The soldier’s weapon waved up and down about a foot from me. I could not comprehend his words. He seemed distraught and at odds of what action to take. My first day in Colombia and I was thinking it could be my last day on earth. Perhaps being the first gringo the young man had encountered, he failed to realize I did not speak Spanish. All ended well when the officer in charge realized the problem, gave me a smile and waved us on.
Intimidating at first to the American mind, these military checkpoints are partially responsible for much of the country’s new safety. Roads considered dangerous a few years ago can now be traveled without worry. And with safety comes tourism. I fell in love with the beautiful scenery, the friendly people, and one special lady. We now live in the capital city.
When I first started traveling to Colombia my gringo face seemed the only one on the plane. Now daily flights carry many North Americans. Bogotá is still not ready for the pampered tourist but for the adventure minded it is a jewel to be discovered. Currently the city eschews the shams of tourism offering the visitor a pure insight into the culture. The city of over eight million is no cow town and has many quality hotels and modern shopping malls. Located six degrees above the equator and 8,500 feet above sea level this South American capital serves up magnificent views and one of-a-kind places devoid of tourist crowds.
In the 1500’s The Spanish conquistadors came in search of El Dorado. That which they sought but failed to find can now be viewed at the Gold Museum (Museo de Oro). Five thousand items are on display. Some date back to 3,500 BC. They astound the visitor and present insight into life before the Spanish invasion.
Two buildings tell the story of liberation. In the early 1800’s a rag-tag army led by Simon Bolivar faced hardships and fought against great odds to defeat the Spanish. Magnificent statues honor the man in town squares. His home in Bogotá containing French, English and American pieces transports the visitor back in time. Housed in an architecturally delightful old prison, the National Museum visualizes the quest for independence with multiple artifacts and paintings.
Ninety percent of the population is Catholic. Beautiful churches dating back to 1590 dot the city offering numerous impressive architectural displays. More modern, but unique in the world, is Cathedral De Sal in Zipacquirá. Deep underground, meticulously carved into a salt mine are room size depictions of the Stations of the Cross and a massive sanctuary. Built by the miners, it contains many unique edifices including a replica in salt of Michelangelo’s work in the Sistine chapel.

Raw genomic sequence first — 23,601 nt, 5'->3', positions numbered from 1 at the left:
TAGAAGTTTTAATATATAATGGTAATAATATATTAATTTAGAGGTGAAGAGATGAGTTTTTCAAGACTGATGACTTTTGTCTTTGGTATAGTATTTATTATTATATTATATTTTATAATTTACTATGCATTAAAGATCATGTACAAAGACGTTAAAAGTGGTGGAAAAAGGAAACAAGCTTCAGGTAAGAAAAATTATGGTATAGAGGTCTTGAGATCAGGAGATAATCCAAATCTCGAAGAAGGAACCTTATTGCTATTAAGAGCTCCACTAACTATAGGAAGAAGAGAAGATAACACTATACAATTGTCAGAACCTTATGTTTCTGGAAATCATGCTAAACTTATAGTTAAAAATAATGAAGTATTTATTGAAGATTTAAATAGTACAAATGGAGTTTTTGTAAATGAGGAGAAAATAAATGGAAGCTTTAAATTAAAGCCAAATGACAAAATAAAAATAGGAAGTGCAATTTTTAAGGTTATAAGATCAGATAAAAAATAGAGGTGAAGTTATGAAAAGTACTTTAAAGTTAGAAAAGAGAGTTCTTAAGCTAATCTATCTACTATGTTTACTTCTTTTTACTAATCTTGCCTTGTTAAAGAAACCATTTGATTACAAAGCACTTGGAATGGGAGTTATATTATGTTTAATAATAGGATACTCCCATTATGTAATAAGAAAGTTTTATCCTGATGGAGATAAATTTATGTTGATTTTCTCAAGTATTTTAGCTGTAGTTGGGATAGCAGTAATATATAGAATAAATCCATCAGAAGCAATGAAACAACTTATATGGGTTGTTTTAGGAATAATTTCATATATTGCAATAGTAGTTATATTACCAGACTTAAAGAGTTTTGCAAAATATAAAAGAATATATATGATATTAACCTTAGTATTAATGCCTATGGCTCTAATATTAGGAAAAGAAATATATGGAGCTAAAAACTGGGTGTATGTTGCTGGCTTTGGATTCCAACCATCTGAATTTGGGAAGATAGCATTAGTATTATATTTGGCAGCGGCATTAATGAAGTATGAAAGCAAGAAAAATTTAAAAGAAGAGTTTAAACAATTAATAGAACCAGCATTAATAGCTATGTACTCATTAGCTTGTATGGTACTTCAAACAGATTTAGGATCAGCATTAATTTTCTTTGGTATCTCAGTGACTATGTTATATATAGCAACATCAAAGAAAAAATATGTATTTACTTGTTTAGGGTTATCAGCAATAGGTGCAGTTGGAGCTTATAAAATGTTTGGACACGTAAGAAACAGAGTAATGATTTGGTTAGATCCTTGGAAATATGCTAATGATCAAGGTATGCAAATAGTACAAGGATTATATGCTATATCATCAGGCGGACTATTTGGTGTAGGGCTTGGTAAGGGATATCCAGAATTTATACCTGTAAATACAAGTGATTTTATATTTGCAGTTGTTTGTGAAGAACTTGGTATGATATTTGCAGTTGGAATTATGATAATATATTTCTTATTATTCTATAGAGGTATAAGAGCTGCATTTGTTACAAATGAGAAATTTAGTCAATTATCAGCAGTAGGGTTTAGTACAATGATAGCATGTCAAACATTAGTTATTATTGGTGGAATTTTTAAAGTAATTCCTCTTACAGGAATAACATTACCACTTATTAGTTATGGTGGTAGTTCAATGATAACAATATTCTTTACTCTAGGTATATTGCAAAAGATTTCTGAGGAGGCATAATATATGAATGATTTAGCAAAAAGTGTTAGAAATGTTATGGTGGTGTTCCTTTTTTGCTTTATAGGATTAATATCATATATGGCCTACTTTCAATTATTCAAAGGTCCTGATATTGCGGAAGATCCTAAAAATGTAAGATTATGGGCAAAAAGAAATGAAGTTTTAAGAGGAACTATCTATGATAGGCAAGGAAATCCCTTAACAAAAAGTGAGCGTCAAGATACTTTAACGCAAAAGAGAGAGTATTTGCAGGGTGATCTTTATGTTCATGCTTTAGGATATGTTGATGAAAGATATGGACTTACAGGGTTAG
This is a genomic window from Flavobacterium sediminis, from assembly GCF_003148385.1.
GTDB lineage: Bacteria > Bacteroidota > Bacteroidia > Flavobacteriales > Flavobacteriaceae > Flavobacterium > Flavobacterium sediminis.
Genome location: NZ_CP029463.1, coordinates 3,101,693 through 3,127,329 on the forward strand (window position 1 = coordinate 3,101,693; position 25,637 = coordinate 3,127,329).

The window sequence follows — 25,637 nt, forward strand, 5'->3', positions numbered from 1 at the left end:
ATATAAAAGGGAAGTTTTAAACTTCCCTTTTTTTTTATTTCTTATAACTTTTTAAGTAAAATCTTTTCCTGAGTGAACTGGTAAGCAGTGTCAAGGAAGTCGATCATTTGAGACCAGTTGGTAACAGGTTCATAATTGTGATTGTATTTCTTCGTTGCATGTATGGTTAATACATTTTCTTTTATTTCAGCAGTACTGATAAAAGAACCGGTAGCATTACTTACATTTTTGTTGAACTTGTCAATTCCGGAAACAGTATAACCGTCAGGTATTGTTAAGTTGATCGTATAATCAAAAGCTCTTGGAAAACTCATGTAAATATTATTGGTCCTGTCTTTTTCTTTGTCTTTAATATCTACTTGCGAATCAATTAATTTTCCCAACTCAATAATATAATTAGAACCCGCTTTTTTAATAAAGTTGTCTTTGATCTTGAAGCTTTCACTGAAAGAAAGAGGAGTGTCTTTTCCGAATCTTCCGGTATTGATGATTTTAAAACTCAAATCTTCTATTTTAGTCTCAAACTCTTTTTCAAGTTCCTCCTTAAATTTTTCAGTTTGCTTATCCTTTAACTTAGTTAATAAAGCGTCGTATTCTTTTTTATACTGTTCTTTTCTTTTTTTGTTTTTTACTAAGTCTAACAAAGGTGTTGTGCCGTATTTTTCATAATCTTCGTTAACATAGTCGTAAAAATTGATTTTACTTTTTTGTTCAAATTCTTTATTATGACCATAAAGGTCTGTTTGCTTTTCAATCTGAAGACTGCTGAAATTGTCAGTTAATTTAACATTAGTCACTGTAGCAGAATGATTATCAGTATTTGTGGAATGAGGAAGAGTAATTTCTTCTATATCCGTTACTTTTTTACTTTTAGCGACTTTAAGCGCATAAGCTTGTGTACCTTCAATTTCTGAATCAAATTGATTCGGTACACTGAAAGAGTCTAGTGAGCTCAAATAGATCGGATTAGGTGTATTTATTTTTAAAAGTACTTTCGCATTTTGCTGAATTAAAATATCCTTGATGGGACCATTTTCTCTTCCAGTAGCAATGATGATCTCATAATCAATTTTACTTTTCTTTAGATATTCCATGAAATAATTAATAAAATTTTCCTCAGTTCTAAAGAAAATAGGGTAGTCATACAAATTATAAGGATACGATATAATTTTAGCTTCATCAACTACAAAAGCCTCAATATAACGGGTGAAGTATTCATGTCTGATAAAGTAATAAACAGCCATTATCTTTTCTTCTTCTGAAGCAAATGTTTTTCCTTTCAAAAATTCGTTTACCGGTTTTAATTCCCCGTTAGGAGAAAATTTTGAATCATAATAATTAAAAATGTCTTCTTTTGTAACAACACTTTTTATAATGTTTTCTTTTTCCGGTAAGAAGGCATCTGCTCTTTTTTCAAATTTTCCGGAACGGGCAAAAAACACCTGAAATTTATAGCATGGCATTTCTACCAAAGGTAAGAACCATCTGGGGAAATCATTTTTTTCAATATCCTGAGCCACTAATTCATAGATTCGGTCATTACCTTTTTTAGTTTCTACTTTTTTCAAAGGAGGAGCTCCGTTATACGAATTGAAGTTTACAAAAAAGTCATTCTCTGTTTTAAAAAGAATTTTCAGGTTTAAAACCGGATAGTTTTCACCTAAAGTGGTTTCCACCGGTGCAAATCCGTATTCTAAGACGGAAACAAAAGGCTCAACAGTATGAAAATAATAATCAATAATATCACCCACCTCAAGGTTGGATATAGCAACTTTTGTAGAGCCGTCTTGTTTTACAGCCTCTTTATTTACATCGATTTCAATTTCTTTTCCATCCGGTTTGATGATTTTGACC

Walking the Candelaria district romances the visitor in a time warp recalling the days of the early Spanish. Narrow streets and tall stone buildings with overhanging balconies are like those found in Old Europe. But for a real treat that evokes the image of a Shakespearean theater attend a performance at district’s Teatro Colón.
Great restaurants abound especially in the Zona Rosa and Zona T areas. But my favorites are still the corrientazos located throughout the city. These establishments with visible grills are made for the lunch masses and feature tasty dishes with prices in the $1 to $5 range.
For relaxing on a sunny Sunday afternoon there is no place better than Parque 93. A stone fountain surrounded by shade trees and flowerbeds attract many. Some come to stroll, some to read, some to play with their children and others to walk their dogs. Restaurants surround the park. A favorite located two blocks away is Frambressa. There you can get a meal featuring three meats, fresh fruit, potatoes and desert for under $7.
Two places offer spectacular views of the city. During the day Monserrate Hill provides a breathtaking scene. There is a cable car to transport you, but for a charming experience the funicular is recommended. Once on top, a sanctuary and gardens allow for relaxing tranquility. Tramonte restaurant in La Calera is the place to be for a late dinner. Massive wooden doors guard the entrance to a building with a wall of windows. There you are suspended between the stars in the sky above and the lights of the city below.
Getting around Bogotá is safe and easy. Yellow taxis wait at major places and patrol the streets. To really experience this capital city you need to ride the world famous bus rapid transportation system called the Transmilenio. It is an experience not to be found elsewhere. Designed to operate quickly and efficiently, this award-winning design transports over a million people a day.
Now is the time to visit this South American capital, to take in its uniqueness and experience the culture of its friendly people. But be careful. It could seduce you into staying.